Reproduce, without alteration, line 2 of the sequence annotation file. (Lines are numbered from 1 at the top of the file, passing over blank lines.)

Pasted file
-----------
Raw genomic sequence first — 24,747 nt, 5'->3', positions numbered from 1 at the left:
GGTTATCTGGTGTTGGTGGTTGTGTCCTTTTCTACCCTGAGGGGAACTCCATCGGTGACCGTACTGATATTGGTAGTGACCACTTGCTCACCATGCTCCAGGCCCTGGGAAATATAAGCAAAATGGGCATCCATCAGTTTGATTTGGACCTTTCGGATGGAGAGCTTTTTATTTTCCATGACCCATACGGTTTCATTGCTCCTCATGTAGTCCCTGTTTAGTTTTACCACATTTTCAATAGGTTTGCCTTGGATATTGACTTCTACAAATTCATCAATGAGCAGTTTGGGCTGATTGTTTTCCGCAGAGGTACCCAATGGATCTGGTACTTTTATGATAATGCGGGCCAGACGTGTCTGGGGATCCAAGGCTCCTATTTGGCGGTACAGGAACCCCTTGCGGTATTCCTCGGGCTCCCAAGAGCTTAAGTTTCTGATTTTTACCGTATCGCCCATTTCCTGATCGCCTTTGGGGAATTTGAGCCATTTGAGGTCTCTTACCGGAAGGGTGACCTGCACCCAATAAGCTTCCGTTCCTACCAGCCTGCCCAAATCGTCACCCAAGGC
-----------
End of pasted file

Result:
GGTTATCTGGTGTTGGTGGTTGTGTCCTTTTCTACCCTGAGGGGAACTCCATCGGTGACCGTACTGATATTGGTAGTGACCACTTGCTCACCATGCTCCAGGCCCTGGGAAATATAAGCAAAATGGGCATCCATCAGTTTGATTTGGACCTTTCGGATGGAGAGCTTTTTATTTTCCATGACCCATACGGTTTCATTGCTCCTCATGTAGTCCCTGTTTAGTTTTACCACATTTTCAATAGGTTTGCCTTGGATATTGACTTCTACAAATTCATCAATGAGCAGTTTGGGCTGATTGTTTTCCGCAGAGGTACCCAATGGATCTGGTACTTTTATGATAATGCGGGCCAGACGTGTCTGGGGATCCAAGGCTCCTATTTGGCGGTACAGGAACCCCTTGCGGTATTCCTCGGGCTCCCAAGAGCTTAAGTTTCTGATTTTTACCGTATCGCCCATTTCCTGATCGCCTTTGGGGAATTTGAGCCATTTGAGGTCTCTTACCGGAAGGGTGACCTGCACCCAATAAGCTTCCGTTCCTACCAGCCTGCCCAAATCGTCACCCAAGGC